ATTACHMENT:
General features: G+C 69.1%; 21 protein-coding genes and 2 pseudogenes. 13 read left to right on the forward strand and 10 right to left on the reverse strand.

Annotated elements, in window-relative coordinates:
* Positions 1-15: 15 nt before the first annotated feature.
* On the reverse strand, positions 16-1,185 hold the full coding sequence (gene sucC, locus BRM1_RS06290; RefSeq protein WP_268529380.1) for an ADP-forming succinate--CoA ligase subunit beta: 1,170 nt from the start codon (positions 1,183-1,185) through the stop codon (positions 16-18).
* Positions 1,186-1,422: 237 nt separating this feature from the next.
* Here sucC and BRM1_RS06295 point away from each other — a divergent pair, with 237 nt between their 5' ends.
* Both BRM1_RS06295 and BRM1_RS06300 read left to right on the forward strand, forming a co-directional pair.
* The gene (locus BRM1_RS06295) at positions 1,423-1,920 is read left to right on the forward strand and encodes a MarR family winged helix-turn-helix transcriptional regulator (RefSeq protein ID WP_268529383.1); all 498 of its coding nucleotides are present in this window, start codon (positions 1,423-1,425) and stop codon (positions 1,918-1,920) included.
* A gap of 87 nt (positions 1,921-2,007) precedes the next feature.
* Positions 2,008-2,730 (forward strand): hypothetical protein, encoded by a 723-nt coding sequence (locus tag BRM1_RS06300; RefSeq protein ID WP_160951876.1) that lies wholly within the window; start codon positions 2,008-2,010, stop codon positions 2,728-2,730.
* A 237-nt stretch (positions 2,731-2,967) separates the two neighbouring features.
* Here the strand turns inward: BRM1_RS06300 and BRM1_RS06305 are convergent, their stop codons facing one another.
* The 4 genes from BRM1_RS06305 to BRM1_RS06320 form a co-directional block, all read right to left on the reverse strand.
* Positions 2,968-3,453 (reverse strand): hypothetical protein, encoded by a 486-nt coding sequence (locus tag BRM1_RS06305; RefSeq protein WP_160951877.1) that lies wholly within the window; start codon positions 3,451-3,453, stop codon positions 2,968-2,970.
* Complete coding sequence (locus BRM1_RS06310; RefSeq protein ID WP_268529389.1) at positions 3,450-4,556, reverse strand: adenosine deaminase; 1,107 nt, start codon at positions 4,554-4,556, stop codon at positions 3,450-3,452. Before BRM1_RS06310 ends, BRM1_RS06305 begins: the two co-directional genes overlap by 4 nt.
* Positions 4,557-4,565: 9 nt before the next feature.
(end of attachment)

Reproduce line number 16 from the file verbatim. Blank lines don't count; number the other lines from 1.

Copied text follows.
* Positions 4,557-4,565: 9 nt before the next feature.